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264 WORK, JOBS, AND OCCUPATIONS OAP'S. The difficulties in relating the two systems are discussed. Final developmen- tal work and the resulting OAP structure will be presented in a subsequent article (see Bemis et al., 1974~. Bemis, Stephen E., Robert L. Bonner, Thomas F. Kearney, and Kathleen Goppold van Lobsdorf 1974 The new Occupational Aptitude Pattern structure for the GATB. Vocational Guidance Quarterly 22(March): 1 89- 1 94. The authors describe their attempts at developing a rationale for relating occupational aptitude patterns (OAP'S) to the worker trait groups of the third edition DOT, toward organizing occupations within an OAP and adding related occupations. The OAP structure resulting from this research consists of 62 three- aptitude, multiple-hurdle patterns that incorporate 1,215 occupations. Each OAP consists of the most significant aptitudes and the critical scores on these aptitudes established as minimum scores for groups of occupations having similar aptitude requirements. Berg, Ivar 1970 Education and Jobs: The Great Training Robbery. New York: Praeger Publishers. Berg's analysis investigates the relation between education and employment, specifically the role of educational attainment in generating job opportunities. Of special concern is employers' use of educational requirements in determining job requirements. Using the GED ratings from the 1956 and 1966 worker trait analyses, Berg first translated the seven-level GED code to a generally accepted years-of- schooling equivalent. The 1956 and 1966 GED scores were then used as gross estimates of the educational requirements of the jobs held for the two census years, 1950 and 1960. These estimates of job requirements with respect to education were then compared with the achieved education of the labor force. The two dates made it possible to include the effects of changes in estimated requirements as well as in the distribution of people among jobs. Berg suggests that since achievements appear to have exceeded requirements in most job categories, it cannot be argued that technological and related changes attending most jobs account for the pattern whereby better educated employees are required and made use of by managers. Bjorkquist, David C. 1970 Technical education for the underemployed and unemployed. Vocational Guidance Quarterly 18(June):26~272. Two manpower development and training programs in the field of mechanical technology were compared. High school graduates with satisfactory General Aptitude Test Battery scores on intelligence, numerical, and spatial ability were enrolled in either a job-oriented or field-oriented program. Evaluation was based on achievement during training, social class identification, job responsibilities, job satisfaction, mobility, unemployment, employer ratings, and salaries. Job responsi- bilities were analyzed using the third edition DOT'S DATA, PEOPLE, and THINGS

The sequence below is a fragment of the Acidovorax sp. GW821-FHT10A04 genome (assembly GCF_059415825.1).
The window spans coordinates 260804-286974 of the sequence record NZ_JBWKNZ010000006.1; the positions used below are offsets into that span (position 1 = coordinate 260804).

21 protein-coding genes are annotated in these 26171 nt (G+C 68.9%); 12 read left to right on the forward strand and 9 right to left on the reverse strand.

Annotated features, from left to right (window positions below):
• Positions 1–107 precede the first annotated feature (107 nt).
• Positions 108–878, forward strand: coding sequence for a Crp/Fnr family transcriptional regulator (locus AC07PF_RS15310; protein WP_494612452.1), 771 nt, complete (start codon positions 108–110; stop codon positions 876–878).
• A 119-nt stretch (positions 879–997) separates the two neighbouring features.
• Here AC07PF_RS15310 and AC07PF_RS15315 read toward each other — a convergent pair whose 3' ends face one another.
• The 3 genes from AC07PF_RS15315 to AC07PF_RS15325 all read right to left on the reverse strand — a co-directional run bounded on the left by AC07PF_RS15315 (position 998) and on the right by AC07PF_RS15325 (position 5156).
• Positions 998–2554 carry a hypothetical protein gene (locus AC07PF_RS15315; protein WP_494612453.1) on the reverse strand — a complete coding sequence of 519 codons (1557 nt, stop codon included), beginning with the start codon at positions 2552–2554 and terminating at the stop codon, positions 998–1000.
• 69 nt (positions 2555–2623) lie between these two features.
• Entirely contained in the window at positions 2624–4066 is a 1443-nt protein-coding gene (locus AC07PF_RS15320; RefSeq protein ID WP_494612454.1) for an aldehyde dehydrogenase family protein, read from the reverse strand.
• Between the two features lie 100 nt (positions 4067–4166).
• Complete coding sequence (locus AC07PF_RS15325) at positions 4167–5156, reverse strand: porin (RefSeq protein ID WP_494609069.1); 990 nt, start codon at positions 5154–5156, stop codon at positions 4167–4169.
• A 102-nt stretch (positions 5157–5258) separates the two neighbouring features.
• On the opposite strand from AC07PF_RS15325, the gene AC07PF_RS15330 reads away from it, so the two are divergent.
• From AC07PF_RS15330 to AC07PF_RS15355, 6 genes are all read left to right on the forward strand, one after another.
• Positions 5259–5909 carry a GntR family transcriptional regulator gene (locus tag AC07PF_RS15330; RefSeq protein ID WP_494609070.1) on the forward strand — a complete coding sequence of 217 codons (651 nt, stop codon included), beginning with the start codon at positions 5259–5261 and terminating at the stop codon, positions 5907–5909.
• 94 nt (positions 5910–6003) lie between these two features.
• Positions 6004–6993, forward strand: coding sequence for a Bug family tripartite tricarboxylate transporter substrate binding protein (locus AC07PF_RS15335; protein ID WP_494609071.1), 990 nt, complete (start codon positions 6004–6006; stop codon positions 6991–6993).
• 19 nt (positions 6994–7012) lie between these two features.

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Annotated Bibliography of Research Uses 265 scales. Results did not indicate the overall superiority of one training program to the other. Borgen, Fred H., David J. Weiss, Howard E. A. Tinsley, Rene V. Dawis, and Lloyd H. Lofquist 1972 Occupational Reinforcer Patterns. Volume 1. Minneapolis: University of Minnesota, Department of Psychology, Vocational Psychology Research. Occupational Reinforcer Patterns (ORP'S) for 81 occupations are presented alphabetically, using the third edition DOT titles. An ORP describes the stimulus conditions available in the work environment for the satisfaction of workers' needs. Satisfaction is predicted for those whose needs (as measured by the Minnesota Importance Questionnaire) correspond with the ORP for a given occupation; a discrepancy between needs and ORP'S iS likely to result in dissatisfaction. The ORP'S are based on the combined Minnesota Job Description Questionnaire (MIDQ) ratings of supervisors of each occupation. Four types of information are presented: (1) a profile of occupational reinforcers, in graphic form, (2) a list of characteristics for each occupation, which are highly descriptive or moderately descriptive, (3) a listing of other occupations that have ORP profiles similar to a given occupation, and (4) summary statistics describing scale values and other information about the occupation (for ORP, Volume 2, see Rosen et al. (1972~. Brolin, Donn 1973 Vocational evaluation: Special education's responsibility. Education and Training of the Mentally Retarded 8(February):12-17. Because many educable mentally retarded persons continue to lead marginal lives after school despite higher potentials, the author asserts that schools can and should provide more relevant, vocationally oriented programs to help eliminate the barriers encountered by the mentally retarded after they leave school. The components of a recommended vocational evaluation program for the schools are described. The third edition DOT iS cited as a valuable source for conducting job analyses, which is the first step in developing work and job samples. It is also a suggested reference for assessing occupational ability requirements and reinforcer systems. Broom, Leonard, Paul Duncan-Jones, F. Lancaster Jones, and Patrick McDonnell no Data, People and Things as Non-Vertical Aspects of Jobs: An Evaluation date and Modest Research Proposal. Unpublished paper, Australian National University, Canberra. Sociological analyses of occupational mobility have for the most part focused on "vertical" mobility (usually prestige, social standing, or socioeconomic class). The authors describe in detail the DOT'S worker traits and worker functions and suggest that they provide different kinds of variables that are equally important. They note that the use of the DATA, PEOPLE, and THINGS scales in research has been limited by the incomparability of the DOT classification system with the census codes and their accompanying social statistics. In an effort to develop a tool for studying new